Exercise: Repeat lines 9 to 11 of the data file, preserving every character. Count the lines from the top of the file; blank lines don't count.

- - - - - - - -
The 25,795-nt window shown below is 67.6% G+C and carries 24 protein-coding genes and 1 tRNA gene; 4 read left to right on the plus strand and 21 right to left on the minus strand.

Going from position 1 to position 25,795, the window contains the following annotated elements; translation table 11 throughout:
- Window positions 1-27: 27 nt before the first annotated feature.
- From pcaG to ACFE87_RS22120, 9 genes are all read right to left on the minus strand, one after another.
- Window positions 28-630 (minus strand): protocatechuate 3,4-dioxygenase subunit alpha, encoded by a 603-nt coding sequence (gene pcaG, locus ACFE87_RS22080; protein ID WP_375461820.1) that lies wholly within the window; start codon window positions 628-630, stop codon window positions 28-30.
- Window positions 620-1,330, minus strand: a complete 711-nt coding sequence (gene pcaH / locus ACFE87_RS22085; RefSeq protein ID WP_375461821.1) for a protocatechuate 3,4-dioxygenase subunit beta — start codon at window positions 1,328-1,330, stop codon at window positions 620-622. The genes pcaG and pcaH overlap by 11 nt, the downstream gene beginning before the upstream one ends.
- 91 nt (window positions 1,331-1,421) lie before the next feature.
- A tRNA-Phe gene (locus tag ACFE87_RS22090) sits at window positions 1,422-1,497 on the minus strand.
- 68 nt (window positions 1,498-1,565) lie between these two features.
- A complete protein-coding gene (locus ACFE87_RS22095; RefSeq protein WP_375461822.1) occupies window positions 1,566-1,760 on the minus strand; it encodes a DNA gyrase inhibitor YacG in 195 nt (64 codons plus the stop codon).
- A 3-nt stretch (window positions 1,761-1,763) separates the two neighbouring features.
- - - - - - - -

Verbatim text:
- 68 nt (window positions 1,498-1,565) lie between these two features.
- A complete protein-coding gene (locus ACFE87_RS22095; RefSeq protein WP_375461822.1) occupies window positions 1,566-1,760 on the minus strand; it encodes a DNA gyrase inhibitor YacG in 195 nt (64 codons plus the stop codon).
- A 3-nt stretch (window positions 1,761-1,763) separates the two neighbouring features.